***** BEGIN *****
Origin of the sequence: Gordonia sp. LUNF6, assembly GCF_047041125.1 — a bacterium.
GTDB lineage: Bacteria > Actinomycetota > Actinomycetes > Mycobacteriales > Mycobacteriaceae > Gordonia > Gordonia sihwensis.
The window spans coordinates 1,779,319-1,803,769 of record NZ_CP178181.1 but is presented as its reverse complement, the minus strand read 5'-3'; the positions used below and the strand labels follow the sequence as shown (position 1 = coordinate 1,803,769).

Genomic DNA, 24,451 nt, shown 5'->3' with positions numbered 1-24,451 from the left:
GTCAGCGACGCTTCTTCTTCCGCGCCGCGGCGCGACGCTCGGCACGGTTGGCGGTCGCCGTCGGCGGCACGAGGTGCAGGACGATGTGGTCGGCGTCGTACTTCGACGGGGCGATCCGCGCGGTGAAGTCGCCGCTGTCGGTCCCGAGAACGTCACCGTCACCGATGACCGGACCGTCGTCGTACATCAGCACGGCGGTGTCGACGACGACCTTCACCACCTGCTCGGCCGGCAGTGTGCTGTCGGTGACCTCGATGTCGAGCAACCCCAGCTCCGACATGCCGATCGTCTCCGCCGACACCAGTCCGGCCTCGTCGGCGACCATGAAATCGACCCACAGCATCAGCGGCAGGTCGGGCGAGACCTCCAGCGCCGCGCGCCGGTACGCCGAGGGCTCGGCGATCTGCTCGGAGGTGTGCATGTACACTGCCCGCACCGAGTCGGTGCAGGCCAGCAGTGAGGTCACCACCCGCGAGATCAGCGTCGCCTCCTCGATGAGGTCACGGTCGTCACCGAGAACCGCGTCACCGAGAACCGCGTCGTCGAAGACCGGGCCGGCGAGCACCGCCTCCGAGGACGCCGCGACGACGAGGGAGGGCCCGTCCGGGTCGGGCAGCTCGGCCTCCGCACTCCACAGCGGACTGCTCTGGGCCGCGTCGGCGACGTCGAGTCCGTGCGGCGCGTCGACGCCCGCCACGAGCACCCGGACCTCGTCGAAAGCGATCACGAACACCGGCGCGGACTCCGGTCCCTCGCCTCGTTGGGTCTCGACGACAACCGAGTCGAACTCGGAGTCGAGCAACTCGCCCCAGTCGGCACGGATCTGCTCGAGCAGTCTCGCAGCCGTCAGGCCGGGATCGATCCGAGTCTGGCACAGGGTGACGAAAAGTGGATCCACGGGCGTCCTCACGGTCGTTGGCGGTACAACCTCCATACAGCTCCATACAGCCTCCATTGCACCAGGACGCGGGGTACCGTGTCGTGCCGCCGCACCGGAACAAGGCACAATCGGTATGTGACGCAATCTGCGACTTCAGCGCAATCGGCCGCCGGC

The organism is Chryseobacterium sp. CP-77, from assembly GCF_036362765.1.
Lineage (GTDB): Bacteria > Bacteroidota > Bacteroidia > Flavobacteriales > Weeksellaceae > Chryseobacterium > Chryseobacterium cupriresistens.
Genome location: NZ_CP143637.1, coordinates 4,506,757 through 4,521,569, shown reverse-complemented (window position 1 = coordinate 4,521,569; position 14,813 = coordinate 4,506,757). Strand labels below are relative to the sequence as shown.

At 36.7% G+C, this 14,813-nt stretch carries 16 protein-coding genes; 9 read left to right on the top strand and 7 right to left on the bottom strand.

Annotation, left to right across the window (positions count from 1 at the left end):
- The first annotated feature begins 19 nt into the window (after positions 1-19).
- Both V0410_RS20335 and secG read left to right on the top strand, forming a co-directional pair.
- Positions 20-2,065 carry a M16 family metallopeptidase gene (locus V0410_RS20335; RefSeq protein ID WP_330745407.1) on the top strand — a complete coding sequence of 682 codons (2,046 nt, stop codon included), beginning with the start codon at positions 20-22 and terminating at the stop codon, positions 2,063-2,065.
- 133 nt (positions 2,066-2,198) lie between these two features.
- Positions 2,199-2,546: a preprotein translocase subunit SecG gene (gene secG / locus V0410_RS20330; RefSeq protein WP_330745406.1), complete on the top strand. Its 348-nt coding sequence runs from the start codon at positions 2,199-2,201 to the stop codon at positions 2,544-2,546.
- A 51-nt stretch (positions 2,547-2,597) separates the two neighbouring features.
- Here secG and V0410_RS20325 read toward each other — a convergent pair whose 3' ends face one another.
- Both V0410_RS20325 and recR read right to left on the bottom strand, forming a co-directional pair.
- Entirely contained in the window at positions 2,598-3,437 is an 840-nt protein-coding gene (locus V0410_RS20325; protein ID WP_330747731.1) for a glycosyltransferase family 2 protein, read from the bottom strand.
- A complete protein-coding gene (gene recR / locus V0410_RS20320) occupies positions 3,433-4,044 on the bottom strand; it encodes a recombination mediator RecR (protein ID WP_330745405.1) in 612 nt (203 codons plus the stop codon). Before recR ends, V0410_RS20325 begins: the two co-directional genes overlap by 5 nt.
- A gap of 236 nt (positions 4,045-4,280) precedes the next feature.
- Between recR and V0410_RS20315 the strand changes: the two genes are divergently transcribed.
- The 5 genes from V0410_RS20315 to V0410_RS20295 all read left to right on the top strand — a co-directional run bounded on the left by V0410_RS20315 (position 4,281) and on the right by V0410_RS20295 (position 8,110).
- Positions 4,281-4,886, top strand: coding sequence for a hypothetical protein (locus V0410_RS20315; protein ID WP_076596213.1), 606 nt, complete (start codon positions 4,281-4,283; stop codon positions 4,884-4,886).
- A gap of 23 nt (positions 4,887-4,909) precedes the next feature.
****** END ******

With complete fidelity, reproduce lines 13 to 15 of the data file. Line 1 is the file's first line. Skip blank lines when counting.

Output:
- Positions 20-2,065 carry a M16 family metallopeptidase gene (locus V0410_RS20335; RefSeq protein ID WP_330745407.1) on the top strand — a complete coding sequence of 682 codons (2,046 nt, stop codon included), beginning with the start codon at positions 20-22 and terminating at the stop codon, positions 2,063-2,065.
- 133 nt (positions 2,066-2,198) lie between these two features.
- Positions 2,199-2,546: a preprotein translocase subunit SecG gene (gene secG / locus V0410_RS20330; RefSeq protein WP_330745406.1), complete on the top strand. Its 348-nt coding sequence runs from the start codon at positions 2,199-2,201 to the stop codon at positions 2,544-2,546.